The Jubilee

  • A Krainer
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  • May 2011
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Stimulating economic growth (QE2) didn’t work. Now what?

Posted by Alex Krainer on May 26, 2011

In December, I asserted that we’re inevitably heading into a prolonged period of high inflation. I also asserted that stimulus spending won’t reignite economic growth because we’ve simply passed the point where marginal productivity of debt has turned negative. Namely, each Dollar of new debt generates negative economic growth.

Five months and nearly $600 billion later, we’re nearing the end of the Federal Reserve’s second round of quantitative easing, and the results – even with various government agencies sloppy book cooking – are dismal:

EMPLOYMENT: The percentage of the population who are employed declined from 58.5% last August down to 58.4% now. If you wish to go by the official BLS statistics, the economy added 700,000 new jobs (at $600 billion, that’s $850,000 of new debt to create a single job).

ECONOMIC GROWTH: it’s slowed from 2.6% last summer to 1.8% now.

INFLATION: Depending on who you ask, inflation has risen to 10.7% (according to John Williams of Shadowstats). A New York Post survey showed that in New York City, annual rate of inflation is 14%. Or if you wish to go by the official figures, the rise was from 1.2% before QE2 to 3.2% in the 12 months ending in April.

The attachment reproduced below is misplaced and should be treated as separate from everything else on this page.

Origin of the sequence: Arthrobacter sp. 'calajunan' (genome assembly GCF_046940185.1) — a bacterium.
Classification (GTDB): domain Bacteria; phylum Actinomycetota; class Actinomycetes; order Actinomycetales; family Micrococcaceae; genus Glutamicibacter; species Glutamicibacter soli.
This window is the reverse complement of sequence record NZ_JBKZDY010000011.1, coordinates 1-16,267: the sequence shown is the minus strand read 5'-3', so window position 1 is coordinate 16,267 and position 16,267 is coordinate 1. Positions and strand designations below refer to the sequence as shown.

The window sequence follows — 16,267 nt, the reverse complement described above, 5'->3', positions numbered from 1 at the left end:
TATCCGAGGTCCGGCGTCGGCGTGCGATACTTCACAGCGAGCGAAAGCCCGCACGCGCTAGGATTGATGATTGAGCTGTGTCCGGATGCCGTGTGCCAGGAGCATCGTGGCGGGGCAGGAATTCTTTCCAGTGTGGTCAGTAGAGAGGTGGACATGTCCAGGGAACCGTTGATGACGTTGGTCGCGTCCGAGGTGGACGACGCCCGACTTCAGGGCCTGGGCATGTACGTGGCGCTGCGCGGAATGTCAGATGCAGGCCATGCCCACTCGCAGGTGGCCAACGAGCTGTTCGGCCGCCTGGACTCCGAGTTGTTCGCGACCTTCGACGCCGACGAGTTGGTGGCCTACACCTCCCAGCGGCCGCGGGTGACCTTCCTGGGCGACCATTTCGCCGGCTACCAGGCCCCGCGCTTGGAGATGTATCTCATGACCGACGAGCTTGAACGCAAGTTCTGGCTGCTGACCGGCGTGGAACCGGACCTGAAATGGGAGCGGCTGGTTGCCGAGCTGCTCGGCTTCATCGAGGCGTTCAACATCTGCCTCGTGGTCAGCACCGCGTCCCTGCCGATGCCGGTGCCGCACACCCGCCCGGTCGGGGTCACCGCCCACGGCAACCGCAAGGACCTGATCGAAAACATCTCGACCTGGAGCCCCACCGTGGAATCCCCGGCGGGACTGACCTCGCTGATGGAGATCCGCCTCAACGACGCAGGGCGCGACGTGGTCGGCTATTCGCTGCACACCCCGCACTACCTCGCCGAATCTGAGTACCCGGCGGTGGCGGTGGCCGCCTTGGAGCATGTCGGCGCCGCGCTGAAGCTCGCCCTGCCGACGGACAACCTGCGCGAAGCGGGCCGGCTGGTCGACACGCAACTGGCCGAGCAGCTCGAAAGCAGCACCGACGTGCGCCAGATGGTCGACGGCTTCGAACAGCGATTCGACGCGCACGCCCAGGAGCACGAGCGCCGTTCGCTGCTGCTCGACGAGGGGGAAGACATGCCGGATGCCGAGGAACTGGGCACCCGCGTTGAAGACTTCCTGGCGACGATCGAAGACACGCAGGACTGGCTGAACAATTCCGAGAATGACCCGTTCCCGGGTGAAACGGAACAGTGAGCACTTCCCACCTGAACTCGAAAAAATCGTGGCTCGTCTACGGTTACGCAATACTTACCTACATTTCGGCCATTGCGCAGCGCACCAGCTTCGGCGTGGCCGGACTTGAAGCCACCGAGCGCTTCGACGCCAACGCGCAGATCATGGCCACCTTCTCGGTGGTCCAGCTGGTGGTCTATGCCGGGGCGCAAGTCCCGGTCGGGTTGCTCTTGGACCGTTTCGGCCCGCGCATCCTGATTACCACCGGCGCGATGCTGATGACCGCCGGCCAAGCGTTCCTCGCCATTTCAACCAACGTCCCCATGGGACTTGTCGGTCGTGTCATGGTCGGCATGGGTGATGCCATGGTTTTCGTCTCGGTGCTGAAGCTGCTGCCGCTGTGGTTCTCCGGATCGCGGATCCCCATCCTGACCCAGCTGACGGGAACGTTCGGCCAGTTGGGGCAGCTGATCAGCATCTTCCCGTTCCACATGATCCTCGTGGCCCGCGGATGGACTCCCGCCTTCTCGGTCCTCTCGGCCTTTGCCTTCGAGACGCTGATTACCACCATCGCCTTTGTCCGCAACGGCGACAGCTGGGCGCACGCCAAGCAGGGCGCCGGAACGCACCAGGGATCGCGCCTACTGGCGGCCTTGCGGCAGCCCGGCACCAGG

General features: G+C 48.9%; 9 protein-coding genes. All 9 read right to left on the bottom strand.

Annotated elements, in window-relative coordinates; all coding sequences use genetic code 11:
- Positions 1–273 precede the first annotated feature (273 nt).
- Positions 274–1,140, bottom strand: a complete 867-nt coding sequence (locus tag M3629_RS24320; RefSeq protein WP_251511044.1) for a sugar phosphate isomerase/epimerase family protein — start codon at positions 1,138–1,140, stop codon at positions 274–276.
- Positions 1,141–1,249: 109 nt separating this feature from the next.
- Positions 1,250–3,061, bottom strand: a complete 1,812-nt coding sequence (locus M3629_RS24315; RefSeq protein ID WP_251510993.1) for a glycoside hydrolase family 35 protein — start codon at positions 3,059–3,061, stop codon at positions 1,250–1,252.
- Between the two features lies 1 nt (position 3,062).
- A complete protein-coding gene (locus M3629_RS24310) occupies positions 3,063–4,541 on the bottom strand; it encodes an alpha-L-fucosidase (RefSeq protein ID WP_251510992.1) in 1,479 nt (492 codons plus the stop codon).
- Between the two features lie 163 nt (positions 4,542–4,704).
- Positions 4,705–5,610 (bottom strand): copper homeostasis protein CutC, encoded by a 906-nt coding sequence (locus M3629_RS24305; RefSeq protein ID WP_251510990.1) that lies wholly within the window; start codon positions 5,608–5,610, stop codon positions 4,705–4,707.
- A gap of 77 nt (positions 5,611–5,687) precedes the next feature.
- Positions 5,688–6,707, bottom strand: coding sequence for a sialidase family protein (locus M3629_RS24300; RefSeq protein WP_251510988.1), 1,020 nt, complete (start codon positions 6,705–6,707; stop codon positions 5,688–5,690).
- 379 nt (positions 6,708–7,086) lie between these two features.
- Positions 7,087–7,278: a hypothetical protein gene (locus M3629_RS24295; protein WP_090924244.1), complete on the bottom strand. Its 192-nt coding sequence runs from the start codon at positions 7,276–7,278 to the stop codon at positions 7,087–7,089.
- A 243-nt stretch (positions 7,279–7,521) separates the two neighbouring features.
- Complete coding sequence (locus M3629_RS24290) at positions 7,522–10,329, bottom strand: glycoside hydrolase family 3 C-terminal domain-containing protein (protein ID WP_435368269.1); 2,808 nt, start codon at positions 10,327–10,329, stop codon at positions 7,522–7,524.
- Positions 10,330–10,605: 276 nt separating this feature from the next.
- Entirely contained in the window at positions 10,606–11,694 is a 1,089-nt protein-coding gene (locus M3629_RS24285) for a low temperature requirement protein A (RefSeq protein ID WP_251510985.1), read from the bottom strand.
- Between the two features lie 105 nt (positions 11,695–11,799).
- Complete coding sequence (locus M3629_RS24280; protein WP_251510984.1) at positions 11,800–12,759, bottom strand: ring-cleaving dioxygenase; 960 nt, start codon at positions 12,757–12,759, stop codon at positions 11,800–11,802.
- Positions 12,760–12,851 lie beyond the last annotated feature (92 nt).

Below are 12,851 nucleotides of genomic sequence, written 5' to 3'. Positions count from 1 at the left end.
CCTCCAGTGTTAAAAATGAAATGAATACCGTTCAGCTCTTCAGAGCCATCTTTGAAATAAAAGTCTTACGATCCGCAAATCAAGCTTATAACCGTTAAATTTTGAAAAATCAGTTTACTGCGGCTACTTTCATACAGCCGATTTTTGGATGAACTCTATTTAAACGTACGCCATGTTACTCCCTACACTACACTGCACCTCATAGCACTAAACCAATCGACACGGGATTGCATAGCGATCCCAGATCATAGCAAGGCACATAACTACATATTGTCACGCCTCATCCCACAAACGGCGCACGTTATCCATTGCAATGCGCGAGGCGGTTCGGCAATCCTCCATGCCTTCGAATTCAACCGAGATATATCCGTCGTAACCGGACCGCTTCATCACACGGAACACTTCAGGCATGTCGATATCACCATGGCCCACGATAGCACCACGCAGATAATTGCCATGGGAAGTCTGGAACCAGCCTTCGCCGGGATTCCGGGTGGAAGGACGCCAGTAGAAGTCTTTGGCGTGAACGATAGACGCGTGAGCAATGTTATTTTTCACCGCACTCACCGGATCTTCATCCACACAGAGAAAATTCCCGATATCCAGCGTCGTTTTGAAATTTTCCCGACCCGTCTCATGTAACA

HOUSING: During the first three months of this year, fewer new homes were sold in the U.S. than in any three month period ever recorded. According to the National Association of Realtors, the average price of an “existing” home has dropped by another 8%, from $177,300 in August, just before QE2, to $163,700 today.

Let’s be fair – stimulus spending did produce some positive and even impressive results. Since Bernanke announced the QE2 program on 27th August 2010, the S&P 500 has risen by 26% creating a “wealth effect” for the american (and foreign) stockholders. Too bad that 50% of all stock and bond investments are owned by only 1% of Americans. Because while QE2 did good for them, it’s hard to see how they’ll be able to up their consumption in order to continue stimulating the economy and job creation. They’d have to get 10 haircuts a day, eat 100 loaves of bread, have their shoes polished like, constantly, use 2 rolls of toilet paper per day, and so on. I just don’t see how they could possibly pull it off. Spending that kind of money is not easy.

Now for the second part of today’s post’s title: now what? Now INFLATION!


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